20170111_220025.jpg

    20170111_220042_Ink_LI.jpg
     
  6. Jan 13, 2017 at 11:51 AM
    #6
    Moonshine

    Moonshine Active Member

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    Frogsauce, I'm going to wire my Cali Raised bar very similarly, only using a SPDT switch so that mine will work -
    Switch Off - Off road lights off irrespective of hi beam/lo beam position.
    Switch On - Off road lights on irrespective of headlights off/on.
    Switch Auto - Off road lights come on when hi beams activated.
    I just need to source a SPDT switch that fits nicely into the same slot.
     
  7. Jan 13, 2017 at 2:50 PM
    #7
    Frogsauce

    Frogsauce [OP] Well-Known Member

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    That is also a very good idea. That gives you the full range. I'm not sure if http://www.ch4x4.com/ has a SPDT switch available on the site, but it might be worth asking since those match the factory pretty close.
     
  8. Jan 13, 2017 at 5:21 PM
    #8
    JoeCOVA

    JoeCOVA IG @MightyJoeFlannel

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    Awesome write up, thank you for taking the time to post this up.
     
  9. Jan 13, 2017 at 5:28 PM
    #9
    CoolRadBroTaco

    CoolRadBroTaco Well-Known Member

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    I've been wanting to wire up a light bar like the original post talked about but that's only because I didn't know this was an option! For us electronically challenged folks what does SPDT stand for? If only ch4x4 made the switch that's so pretty
     
  10. Jan 13, 2017 at 7:18 PM
    #10
    TheTruffleShuffle

    TheTruffleShuffle Member

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    CoolRadBroTaco likes this.
  11. Jan 14, 2017 at 7:33 AM
    #11
    Moonshine

    Moonshine Active Member

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    May also be referred to as an On-Off-On switch. And trust me, I'm electronically challenged, too. I'm relying on an engineer buddy who's a wizard with all things electronic. I sent him Frogsauce' post and asked if it made sense to him and if we could modify it to work like I wanted. He said sure, just use a SPDT, and of course my first question was what does that stand for. I have not found a switch from ch4x4 that'll work, but I've found a couple on Amazon that may do the trick. Once I get confirmation from my expert I'll post up.
     
  12. Jan 14, 2017 at 11:15 AM
    #12
    CoolRadBroTaco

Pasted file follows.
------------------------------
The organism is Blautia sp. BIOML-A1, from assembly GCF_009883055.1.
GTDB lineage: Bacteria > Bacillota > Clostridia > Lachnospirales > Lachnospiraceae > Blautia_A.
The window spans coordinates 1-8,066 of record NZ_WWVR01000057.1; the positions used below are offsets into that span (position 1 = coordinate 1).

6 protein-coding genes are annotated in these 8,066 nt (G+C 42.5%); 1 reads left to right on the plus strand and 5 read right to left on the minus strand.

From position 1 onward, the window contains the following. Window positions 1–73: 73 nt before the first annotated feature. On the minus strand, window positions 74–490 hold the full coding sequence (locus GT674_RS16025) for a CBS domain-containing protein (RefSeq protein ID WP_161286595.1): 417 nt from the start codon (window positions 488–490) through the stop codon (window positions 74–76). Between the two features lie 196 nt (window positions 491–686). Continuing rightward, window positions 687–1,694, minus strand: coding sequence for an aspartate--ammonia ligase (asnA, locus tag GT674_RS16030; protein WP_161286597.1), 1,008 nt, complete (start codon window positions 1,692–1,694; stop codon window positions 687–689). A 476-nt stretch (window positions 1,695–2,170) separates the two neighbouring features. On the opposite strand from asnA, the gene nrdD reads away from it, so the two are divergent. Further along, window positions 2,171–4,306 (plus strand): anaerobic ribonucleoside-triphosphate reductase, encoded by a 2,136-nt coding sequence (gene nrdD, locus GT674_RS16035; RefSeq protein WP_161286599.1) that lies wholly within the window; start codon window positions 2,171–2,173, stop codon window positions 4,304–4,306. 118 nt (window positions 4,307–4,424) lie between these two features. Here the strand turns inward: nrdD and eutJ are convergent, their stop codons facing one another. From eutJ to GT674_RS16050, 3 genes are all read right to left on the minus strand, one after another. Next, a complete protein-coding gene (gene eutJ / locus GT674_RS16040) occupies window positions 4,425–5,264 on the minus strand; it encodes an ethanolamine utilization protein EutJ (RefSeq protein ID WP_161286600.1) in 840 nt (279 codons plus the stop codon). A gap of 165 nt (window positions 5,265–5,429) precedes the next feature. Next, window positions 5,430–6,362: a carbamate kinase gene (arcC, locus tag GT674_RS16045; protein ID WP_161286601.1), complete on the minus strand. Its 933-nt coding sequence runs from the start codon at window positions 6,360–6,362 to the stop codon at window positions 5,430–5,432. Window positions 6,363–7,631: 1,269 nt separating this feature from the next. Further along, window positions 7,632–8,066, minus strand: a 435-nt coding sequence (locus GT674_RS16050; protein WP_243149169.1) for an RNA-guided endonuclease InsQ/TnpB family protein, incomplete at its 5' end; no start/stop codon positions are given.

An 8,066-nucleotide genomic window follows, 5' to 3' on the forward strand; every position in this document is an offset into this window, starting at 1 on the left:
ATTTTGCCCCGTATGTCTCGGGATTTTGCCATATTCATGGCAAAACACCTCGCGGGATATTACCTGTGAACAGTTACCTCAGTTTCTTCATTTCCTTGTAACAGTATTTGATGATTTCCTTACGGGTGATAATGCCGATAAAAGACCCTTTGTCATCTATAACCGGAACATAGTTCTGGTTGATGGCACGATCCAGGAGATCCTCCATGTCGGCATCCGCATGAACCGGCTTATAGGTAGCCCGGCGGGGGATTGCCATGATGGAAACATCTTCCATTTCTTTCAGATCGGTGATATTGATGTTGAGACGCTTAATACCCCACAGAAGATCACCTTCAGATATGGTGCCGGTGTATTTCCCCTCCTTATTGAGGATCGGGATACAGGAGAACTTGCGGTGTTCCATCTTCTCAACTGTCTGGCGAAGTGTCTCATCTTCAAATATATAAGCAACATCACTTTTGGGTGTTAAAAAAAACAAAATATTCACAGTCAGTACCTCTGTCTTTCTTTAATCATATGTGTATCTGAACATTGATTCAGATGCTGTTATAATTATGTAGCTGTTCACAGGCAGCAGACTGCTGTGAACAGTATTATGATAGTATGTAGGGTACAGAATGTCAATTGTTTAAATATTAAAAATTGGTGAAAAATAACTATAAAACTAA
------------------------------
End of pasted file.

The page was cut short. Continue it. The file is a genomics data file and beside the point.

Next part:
CoolRadBroTaco Well-Known Member

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    Thanks letting me know. Definitely post up when you get it all figured out. I'll let you do all the leg work and just steal your idea when I have the money for a light bar :thumbsup:
     
  13. Feb 18, 2017 at 7:29 AM
    #13
    jkcashin

    jkcashin Well-Known Member

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    Be careful... SPDT does not mean a 3 position, i.e., on-off-on switch! Read on...

    Single pole double throw refers to a dual position switch. Single pole means it switches a single circuit, double pole can switch two. Double throw means that in position 1, the power goes to one output lead, and in position 2, the power goes to a different output lead. It will have 3 leads for switching purposes.

    An SPST switch, single pole single throw will have 2 leads. One input lead and one output lead. In position 1, there is no connection so no power flows to the output lead. In position 2, power flows to the output lead.

    What is being talked about here is a on-off-on switch. A single pole version will still have 3 leads. The middle lead is typically input, and two output leads. In position 1, power flows to one output lead. In position 3, power flows to the other output lead. In position 2, the middle position, no power flows to either lead.

    http://www.littelfuse.com/technical...ehicle-technical-center/poles-and-throws.aspx has some awesome pictures.
     
  14. Feb 18, 2017 at 1:43 PM
    #14
    Moonshine

    Moonshine Active Member

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    jkcashin, I'm not following what you're saying. Not trying to argue with you (I'm far too ignorant on this topic), but this is from the site you posted the link for -


    SP and DP refer to single pole and double pole, ST and DT refer to single throw and double throw.

    Pole refers to the number of circuits controlled by the switch: SP switches control only one electrical circuit. DP switches control two independent circuits (and act like two identical switches that are mechanically linked). Do not confuse ‘pole’ with ‘terminal’. The DPST switch, for example, has four terminals, but it is a DP, not a 4P switch.